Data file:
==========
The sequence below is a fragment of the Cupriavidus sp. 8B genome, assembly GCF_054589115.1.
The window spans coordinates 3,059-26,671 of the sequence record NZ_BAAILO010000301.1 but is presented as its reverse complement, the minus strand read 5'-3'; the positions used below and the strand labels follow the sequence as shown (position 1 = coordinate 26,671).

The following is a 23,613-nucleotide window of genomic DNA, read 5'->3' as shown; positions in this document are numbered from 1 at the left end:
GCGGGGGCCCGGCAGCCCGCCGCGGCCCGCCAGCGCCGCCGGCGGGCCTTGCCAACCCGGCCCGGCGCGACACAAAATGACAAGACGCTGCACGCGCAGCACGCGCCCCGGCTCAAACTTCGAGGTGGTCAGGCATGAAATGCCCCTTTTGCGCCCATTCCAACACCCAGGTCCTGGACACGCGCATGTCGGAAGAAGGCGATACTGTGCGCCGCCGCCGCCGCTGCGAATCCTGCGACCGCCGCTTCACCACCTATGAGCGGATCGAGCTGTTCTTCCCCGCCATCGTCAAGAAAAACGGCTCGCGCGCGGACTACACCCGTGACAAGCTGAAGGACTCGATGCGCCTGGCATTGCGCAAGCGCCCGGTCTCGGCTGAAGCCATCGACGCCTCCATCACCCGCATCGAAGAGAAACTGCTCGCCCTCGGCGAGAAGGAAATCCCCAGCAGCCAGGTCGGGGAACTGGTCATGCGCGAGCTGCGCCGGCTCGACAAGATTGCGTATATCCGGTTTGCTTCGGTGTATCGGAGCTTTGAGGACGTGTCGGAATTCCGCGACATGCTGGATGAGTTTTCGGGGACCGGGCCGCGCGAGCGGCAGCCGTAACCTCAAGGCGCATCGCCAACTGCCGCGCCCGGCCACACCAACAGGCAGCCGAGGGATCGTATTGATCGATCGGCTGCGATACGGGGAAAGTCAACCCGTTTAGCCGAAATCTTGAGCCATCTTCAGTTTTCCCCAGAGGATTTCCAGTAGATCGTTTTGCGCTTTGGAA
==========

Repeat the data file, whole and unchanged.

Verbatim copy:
The sequence below is a fragment of the Cupriavidus sp. 8B genome, assembly GCF_054589115.1.
The window spans coordinates 3,059-26,671 of the sequence record NZ_BAAILO010000301.1 but is presented as its reverse complement, the minus strand read 5'-3'; the positions used below and the strand labels follow the sequence as shown (position 1 = coordinate 26,671).

The following is a 23,613-nucleotide window of genomic DNA, read 5'->3' as shown; positions in this document are numbered from 1 at the left end:
GCGGGGGCCCGGCAGCCCGCCGCGGCCCGCCAGCGCCGCCGGCGGGCCTTGCCAACCCGGCCCGGCGCGACACAAAATGACAAGACGCTGCACGCGCAGCACGCGCCCCGGCTCAAACTTCGAGGTGGTCAGGCATGAAATGCCCCTTTTGCGCCCATTCCAACACCCAGGTCCTGGACACGCGCATGTCGGAAGAAGGCGATACTGTGCGCCGCCGCCGCCGCTGCGAATCCTGCGACCGCCGCTTCACCACCTATGAGCGGATCGAGCTGTTCTTCCCCGCCATCGTCAAGAAAAACGGCTCGCGCGCGGACTACACCCGTGACAAGCTGAAGGACTCGATGCGCCTGGCATTGCGCAAGCGCCCGGTCTCGGCTGAAGCCATCGACGCCTCCATCACCCGCATCGAAGAGAAACTGCTCGCCCTCGGCGAGAAGGAAATCCCCAGCAGCCAGGTCGGGGAACTGGTCATGCGCGAGCTGCGCCGGCTCGACAAGATTGCGTATATCCGGTTTGCTTCGGTGTATCGGAGCTTTGAGGACGTGTCGGAATTCCGCGACATGCTGGATGAGTTTTCGGGGACCGGGCCGCGCGAGCGGCAGCCGTAACCTCAAGGCGCATCGCCAACTGCCGCGCCCGGCCACACCAACAGGCAGCCGAGGGATCGTATTGATCGATCGGCTGCGATACGGGGAAAGTCAACCCGTTTAGCCGAAATCTTGAGCCATCTTCAGTTTTCCCCAGAGGATTTCCAGTAGATCGTTTTGCGCTTTGGAA